February 10, 2011

There may be a silver lining to the brief and disastrous tenure of Obama campaign donor Cynthia Stroum as ambassador to Luxembourg, who resigned last month after less than a year on the job.

For one thing, her departure two weeks ago - just days before a blistering "inspection report" by State Department Deputy Inspector General Harold W. Geisel was made public - heartened the career Foreign Service folks and signaled that even well-heeled political appointees, oft perceived to be immune from discipline even when they behave very badly, can be called on it.

And Stroum, a venture capitalist from Seattle, wasn't just any run-of-the-mill fundraiser/contributor. We're talking mega here, bundling at least $500,000 for the 2008 campaign and $300,000 for the inauguration, according to the Center for Responsive Politics.

The IG's report detailed and sharply criticized what it called Stroum's "abusive management style." How bad was it? So bad that some staffers either quit or wanted to be transferred to Iraq and Afghanistan. Beautiful Baghdad or Kabul vs. staying in leafy, lovely Luxembourg, a short commute to Paris? Can't get much worse than that.

Most foreign policy observers are familiar with those traditionally mind-numbing IG reports, talking about embassy carpools, computer systems, building conditions and such. But the inspector general also does what's called the Inspector's Evaluation Report (IER), a "report card" on the ambassador and the No. 2 official, the deputy chief of mission. These are not made public.

Career employees complain that, for many years, negative evaluations sent to the White House for the 50 or so political ambassadors most often seem to disappear into the void. But this time the State Department - presumably with White House sign-off - moved with dispatch.

Department officials called her in shortly after the IG's assessment circulated internally in December, we were told. Stroum flew back to attend a meeting at Foggy Bottom with her attorney and senior department officials. About three weeks later, on Jan. 13, she publicly announced, "with some regret," her resignation, saying she needed "to focus on my family and personal business."

The good news is that the IG's report was a major topic of a recent training session for Foreign Service officers, who, we hear, were very encouraged by it.

A different climate

Enviros and their Democratic allies are sure to pick apart Newt Gingrich's energy policy speech Thursday at the Conservative Political Action Conference here. But the former House speaker also seems to be taking flak from climate-change deniers.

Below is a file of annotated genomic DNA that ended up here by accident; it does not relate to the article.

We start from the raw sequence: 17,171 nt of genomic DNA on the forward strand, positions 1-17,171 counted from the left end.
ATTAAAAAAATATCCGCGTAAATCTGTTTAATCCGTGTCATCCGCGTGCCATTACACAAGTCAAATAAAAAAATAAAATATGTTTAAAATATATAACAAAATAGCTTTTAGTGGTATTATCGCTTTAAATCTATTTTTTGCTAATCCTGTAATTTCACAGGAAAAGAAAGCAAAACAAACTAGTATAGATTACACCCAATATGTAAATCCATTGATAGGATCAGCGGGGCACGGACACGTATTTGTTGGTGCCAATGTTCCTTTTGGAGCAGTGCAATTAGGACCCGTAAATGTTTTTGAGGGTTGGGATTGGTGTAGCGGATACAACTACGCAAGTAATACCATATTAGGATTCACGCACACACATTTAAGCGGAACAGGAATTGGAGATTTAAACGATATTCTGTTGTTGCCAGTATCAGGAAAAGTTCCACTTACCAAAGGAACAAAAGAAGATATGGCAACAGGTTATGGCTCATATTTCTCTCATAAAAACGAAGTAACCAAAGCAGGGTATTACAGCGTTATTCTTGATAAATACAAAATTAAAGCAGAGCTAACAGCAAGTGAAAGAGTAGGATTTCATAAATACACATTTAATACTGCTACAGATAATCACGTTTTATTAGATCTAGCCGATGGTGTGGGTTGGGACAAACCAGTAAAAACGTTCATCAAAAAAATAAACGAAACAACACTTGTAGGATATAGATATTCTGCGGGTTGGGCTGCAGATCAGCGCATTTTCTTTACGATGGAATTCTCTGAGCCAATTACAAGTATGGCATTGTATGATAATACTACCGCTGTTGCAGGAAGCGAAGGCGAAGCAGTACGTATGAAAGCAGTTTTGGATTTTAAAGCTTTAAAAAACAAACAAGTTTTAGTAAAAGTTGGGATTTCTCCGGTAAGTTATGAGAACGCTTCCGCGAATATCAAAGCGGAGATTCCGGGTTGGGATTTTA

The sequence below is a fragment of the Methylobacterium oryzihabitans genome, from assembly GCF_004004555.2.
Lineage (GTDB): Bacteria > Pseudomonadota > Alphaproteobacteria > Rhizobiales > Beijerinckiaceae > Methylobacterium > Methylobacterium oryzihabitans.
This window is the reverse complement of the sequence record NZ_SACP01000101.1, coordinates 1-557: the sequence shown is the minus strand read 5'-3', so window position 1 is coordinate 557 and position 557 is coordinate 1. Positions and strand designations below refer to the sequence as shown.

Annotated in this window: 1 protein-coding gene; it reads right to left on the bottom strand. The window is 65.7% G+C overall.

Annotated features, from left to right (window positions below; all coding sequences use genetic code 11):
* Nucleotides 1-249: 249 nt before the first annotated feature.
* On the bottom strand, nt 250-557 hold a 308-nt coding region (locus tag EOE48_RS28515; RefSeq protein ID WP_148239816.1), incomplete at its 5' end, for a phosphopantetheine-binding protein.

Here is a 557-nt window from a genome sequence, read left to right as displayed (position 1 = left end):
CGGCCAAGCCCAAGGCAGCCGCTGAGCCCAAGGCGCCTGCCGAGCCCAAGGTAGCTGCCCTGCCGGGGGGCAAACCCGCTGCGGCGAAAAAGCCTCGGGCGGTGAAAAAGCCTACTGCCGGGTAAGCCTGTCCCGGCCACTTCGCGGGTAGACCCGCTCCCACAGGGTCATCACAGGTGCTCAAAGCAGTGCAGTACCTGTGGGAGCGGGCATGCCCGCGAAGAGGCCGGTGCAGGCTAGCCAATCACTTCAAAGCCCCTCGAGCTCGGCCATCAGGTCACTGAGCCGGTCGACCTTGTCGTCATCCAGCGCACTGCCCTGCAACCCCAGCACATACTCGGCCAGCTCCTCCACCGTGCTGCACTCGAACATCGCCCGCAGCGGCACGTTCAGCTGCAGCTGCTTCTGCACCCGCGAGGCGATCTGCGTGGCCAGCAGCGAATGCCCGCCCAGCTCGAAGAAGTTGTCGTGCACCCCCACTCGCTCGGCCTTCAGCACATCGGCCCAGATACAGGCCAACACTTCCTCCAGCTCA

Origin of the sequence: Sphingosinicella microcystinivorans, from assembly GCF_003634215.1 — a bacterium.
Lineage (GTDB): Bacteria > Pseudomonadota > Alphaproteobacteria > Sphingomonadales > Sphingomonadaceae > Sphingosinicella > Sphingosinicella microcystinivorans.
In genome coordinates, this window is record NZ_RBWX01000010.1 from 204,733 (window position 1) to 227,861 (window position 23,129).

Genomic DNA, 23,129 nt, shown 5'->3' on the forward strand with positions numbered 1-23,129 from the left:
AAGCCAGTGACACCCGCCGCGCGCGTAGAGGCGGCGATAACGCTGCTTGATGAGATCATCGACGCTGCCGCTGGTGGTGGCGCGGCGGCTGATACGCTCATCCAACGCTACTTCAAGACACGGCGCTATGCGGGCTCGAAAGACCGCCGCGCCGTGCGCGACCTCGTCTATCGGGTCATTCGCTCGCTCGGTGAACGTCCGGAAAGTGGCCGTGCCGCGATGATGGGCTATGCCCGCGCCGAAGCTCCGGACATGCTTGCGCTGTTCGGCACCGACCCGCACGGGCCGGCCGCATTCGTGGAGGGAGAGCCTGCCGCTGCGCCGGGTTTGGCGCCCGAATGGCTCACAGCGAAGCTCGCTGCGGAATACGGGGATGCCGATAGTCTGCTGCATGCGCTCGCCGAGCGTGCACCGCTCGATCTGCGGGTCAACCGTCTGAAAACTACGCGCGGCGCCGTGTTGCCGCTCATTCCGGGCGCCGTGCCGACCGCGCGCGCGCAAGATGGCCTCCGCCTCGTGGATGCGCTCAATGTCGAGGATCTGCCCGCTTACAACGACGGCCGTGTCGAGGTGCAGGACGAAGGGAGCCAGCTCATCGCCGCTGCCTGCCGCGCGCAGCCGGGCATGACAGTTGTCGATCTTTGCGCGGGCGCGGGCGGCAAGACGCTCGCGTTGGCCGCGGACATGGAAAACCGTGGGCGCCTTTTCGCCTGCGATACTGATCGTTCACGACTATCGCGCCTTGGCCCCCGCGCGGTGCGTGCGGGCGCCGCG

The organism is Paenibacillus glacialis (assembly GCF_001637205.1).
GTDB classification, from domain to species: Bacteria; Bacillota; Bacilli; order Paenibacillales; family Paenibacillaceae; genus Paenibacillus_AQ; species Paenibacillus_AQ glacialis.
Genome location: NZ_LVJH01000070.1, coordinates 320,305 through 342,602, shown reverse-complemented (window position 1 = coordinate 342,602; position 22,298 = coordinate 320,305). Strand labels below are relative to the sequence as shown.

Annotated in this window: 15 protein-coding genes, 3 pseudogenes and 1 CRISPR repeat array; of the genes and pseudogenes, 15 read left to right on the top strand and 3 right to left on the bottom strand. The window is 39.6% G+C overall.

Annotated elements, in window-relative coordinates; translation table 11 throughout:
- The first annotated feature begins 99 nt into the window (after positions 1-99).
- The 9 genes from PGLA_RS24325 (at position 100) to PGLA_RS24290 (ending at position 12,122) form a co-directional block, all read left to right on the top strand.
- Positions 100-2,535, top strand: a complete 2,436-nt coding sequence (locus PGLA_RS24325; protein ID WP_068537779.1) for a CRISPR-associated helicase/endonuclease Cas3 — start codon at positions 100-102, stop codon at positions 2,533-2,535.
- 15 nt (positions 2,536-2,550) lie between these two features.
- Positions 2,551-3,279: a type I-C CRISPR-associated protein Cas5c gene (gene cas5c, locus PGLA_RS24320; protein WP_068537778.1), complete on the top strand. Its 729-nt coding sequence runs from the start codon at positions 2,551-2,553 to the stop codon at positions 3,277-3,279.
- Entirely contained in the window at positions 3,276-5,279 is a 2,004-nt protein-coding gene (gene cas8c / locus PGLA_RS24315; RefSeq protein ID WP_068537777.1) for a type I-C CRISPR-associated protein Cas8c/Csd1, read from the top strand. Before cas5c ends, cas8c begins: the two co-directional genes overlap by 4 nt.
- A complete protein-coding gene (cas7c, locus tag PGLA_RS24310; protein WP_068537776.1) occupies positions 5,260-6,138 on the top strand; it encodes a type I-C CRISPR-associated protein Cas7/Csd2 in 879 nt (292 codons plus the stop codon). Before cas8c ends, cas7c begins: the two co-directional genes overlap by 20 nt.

One of them, Myron Ebell, director of an outfit called Freedom Action, fired off an e-mail labeling as "incoherent" Gingrich's address, in which he called for abolishing the Environmental Protection Agency.

Ebell, somewhat unkindly, reminds us not to "forget Newt Gingrich's television ad with former House Speaker Nancy Pelosi on behalf of Al Gore's We Can Solve It campaign to enact cap-and-trade and other energy-rationing policies."

For those who'd forgotten, Ebell supplies a handy YouTube link.

Oh, dear, it's that ad with Pelosi and Gingrich sitting together on a couch in front of the Capitol talking about the need to act on climate change.

Palling around with Pelosi, huh? Well, in all fairness, that promo was made almost three years ago. Times change.

The pyramids can wait

The crowds in Tahrir Square in Cairo in recent days were getting bigger, the tourist crowds were getting smaller, and the Hosni Mubarak regime seemed to be crumbling quickly.

But the Commerce Department, taking no chances, canceled the Egyptian leg of a U.S. trade mission to Morocco and Egypt, which had been scheduled for the end of March.

These trade missions, most often led by the Commerce Department, usually feature heads of leading U.S. companies looking to begin or expand or at least learning about business abroad.

The volatile situation in Egypt made a visit there impossible to plan, a U.S. Commercial Service official told Government Security News. "We don't know who we'd be meeting with in Egypt and we don't know how long they will be in place," said the official, Anne Novak.

Besides, most of the U.S. personnel in Egypt, the people who would set up the meetings with Egyptian officials and business folks, have left the country, she said.

Well, hold on to the early drafts of that itinerary. Mubarak said Thursday that he was going to stay until September, but it may not take all that long to sort things out.

That map again . . .

Several Loop Fans have called and written to express concern that a West Wing floor map in Wednesday's column appears to have deputy White House counsel/solicitor general nominee Don Verrilli trapped in a doorless office.

Some suggested maybe he escapes through a hidden stairway down to Pete Rouse's office on the first floor or maybe does some Spider-Man maneuver.

One reader in Springfield said folks there were "trying to organize a fund-raising effort in our neighborhood for money for carpenters to put a door in Mr. Verrilli's office."

At ease. We have found the door. (Actually, it was faintly visible on the online version of the graphic but didn't make it to the print version. The door opens into the reception area across from White House Counsel Bob Bauer's office.)

And yes, the offices of deputy chiefs of staff Nancy DeParle and Alyssa Mastromonaco were flipped in the print edition. DeParle has the somewhat larger office closer to Chief of Staff Bill Daley's office.

On the move

Retired Air Force Maj. Gen. Scott Gration, most recently special envoy to Sudan, which is in the process of splitting into two countries, has been tapped by the White House to be ambassador to Kenya.

Al Kamen, an award-winning columnist on the national staff of The Washington Post, created the “In the Loop” column in 1993.